At any given moment, millions of miceratsrabbitsprimatescatsdogs, and other animals are locked inside barren cages in laboratories across the U.S. They languish in pain, suffer from extreme frustration, ache with loneliness, and long to be free.
In Murray’s laboratory, sections of monkeys’ skulls are carved out and toxins are injected into their brains. At Johns Hopkins University, experimenter Shreesh Mysore holds barn owls captive in his laboratory, cutting into their skulls and poking electrodes around in their brains. At Liberty Research, Inc., dogs and cats were injected with pesticides and holes were drilled into their heads—some cats suffocated under flipped-over litterboxes.        
In one experiment at Liberty Research, Inc., workers used a drill to bore holes into the skulls of 30 young beagles so that distemper virus could be injected directly into their brains. Some of the dogs blinked and even whimpered during the painful procedure, indicating that they were not adequately anesthetized. Imagine if this pain were inflicted on your beloved canine companion.

Are Vivisection and Dissection the Same Thing?

“Vivisection,” an early–18th century word, is actually a combination of the Latin “vivus” (“living”) and the English word “dissection.” When pertaining to animals, dissection is the act of cutting up or dismembering a body. Dissection is most common in classroom settings—typically, cats, frogs, pigs, rats, fish, and invertebrate animals are the ones students are instructed to cut open for a grade, but others, including sharks, birds, and turtles, are dissected, too. Vivisection and dissection have more in common than just a root word: Animals who are used in cruel experiments are often killed and then dissected.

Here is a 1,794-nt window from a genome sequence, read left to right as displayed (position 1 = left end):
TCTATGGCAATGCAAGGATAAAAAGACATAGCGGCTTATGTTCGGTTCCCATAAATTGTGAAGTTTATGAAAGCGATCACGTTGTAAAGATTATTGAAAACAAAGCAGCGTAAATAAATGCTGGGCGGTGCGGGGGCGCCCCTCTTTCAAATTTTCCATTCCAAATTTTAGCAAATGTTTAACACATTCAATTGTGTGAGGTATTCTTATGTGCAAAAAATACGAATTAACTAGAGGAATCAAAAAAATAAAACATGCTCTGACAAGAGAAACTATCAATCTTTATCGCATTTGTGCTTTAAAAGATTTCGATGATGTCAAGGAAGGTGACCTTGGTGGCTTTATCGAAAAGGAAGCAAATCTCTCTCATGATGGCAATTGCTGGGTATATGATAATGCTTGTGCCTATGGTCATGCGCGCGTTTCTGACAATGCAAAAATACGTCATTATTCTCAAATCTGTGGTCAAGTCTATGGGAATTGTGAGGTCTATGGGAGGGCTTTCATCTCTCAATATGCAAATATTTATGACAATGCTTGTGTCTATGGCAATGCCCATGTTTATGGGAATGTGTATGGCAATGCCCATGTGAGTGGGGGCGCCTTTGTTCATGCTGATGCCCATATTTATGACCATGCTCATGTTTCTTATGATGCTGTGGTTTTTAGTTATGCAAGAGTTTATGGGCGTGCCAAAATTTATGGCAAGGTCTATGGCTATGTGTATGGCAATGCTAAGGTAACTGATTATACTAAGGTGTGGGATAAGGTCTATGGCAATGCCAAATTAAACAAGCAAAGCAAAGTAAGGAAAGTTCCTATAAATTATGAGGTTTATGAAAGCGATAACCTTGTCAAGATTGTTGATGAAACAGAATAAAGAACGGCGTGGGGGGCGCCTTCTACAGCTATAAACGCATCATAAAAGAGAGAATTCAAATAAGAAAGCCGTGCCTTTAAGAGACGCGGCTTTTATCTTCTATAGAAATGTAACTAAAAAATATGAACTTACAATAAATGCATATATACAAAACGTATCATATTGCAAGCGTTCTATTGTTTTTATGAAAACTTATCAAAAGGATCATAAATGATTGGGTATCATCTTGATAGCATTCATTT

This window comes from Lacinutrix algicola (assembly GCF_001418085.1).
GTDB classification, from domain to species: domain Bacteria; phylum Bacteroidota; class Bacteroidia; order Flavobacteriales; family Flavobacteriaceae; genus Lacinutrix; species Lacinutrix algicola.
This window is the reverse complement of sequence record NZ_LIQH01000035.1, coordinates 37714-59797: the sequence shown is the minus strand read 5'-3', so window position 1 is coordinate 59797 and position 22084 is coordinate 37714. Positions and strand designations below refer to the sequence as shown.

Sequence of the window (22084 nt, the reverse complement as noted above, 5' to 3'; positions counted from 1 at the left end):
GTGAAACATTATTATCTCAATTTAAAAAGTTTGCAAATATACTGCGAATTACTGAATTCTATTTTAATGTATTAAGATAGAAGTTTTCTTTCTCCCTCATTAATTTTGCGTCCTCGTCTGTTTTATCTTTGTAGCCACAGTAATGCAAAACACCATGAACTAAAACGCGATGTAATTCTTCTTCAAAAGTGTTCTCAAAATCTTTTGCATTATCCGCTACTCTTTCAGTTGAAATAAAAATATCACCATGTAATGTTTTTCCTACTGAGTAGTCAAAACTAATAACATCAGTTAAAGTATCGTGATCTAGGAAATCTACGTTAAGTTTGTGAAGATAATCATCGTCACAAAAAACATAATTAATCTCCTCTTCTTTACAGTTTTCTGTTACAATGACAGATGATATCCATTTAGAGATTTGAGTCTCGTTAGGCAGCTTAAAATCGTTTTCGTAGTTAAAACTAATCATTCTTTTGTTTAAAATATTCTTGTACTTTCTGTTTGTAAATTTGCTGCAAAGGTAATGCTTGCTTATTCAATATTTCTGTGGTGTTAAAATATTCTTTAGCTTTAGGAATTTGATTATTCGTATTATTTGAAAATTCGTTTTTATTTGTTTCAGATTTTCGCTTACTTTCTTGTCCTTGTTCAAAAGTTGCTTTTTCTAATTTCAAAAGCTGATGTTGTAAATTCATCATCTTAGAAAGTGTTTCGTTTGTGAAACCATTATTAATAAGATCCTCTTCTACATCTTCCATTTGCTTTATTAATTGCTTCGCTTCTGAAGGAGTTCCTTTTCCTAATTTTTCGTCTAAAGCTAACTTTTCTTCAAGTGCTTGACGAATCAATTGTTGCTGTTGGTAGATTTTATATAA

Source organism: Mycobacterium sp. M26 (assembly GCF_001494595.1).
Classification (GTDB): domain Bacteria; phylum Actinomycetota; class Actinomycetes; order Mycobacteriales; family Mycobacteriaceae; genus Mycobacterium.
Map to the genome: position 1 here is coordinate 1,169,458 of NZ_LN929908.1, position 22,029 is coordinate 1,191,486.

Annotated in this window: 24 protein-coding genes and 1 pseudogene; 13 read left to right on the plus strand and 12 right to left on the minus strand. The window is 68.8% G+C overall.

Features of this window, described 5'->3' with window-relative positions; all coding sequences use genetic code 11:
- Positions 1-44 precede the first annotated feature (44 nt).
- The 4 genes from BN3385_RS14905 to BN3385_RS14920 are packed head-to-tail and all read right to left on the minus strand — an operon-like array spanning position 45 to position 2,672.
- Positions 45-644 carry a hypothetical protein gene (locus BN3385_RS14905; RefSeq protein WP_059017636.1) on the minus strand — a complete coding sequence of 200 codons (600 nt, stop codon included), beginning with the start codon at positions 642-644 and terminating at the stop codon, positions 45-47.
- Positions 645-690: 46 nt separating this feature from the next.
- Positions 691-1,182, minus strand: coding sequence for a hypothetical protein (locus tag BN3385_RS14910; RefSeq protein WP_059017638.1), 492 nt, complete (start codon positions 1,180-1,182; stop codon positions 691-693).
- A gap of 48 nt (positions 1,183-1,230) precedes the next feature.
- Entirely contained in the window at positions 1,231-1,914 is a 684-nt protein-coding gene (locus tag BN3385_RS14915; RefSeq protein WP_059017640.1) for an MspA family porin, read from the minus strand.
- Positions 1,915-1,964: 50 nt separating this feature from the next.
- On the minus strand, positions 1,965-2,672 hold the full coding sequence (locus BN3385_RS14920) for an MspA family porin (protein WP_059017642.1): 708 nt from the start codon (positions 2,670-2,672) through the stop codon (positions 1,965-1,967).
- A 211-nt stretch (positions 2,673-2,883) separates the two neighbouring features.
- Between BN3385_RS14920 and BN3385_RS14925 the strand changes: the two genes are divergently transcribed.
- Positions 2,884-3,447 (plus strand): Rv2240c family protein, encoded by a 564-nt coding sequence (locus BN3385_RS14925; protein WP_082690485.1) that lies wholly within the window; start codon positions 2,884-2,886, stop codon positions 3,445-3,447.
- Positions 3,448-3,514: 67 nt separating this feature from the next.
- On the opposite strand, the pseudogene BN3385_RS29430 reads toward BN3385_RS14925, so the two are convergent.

Dissected cat at a veterinary school. Canada, 2007.
A dissected cat at a veterinary school in Canada, 2007

Is Vivisection Legal in the U.S.?

Yes, vivisection—aka “animal testing”—is legal in the U.S. Although some of the experimentation conducted on animals today is required by law, most of it isn’t. A number of countries have implemented bans on testing certain types of consumer goods on animals, such as the cosmetics-testing bans in the European Union, India, Israel, New Zealand, Norway, and elsewhere. Unfortunately, the U.S. has no ban on testing cosmetics or household products on animals, so companies that make and sell their products here can choose to conduct tests on animals—but thanks to PETA’s campaigns, very few of them do.

With the help of our members and supporters, PETA works globally to expose and end the use of animals in experiments. Check out a few of our anti-vivisection efforts and the victories PETA has scored for animals imprisoned in laboratories.

GlaxoSmithKline Ends Forced Swim Test
During the widely discredited forced swim test, rats and other small animals are placed in inescapable beakers filled with water and made to swim to keep from drowning. Thanks to PETA, more than a dozen major pharmaceutical companies—including heavyweight GlaxoSmithKline—have banned this near-drowning test.

Is PETA Against Animal Testing (Vivisection)?

YES, PETA is against animal testing. Our first case—the precedent-setting 1981 Silver Spring monkeys case—resulted in the first arrest and criminal conviction of an animal experimenter in the U.S. on charges of cruelty to animals, the first confiscation of abused animals in a laboratory, and the first U.S. Supreme Court victory for animals in laboratories. And we haven’t stopped campaigning—and winning—for animals since.

So, how does PETA end animal tests? Just read our 2019 recap to find out.

If you want in on the “How can we stop animal experiments?” action, you’re in the right place. Click on the button below to join PETA in helping to stop animal testing: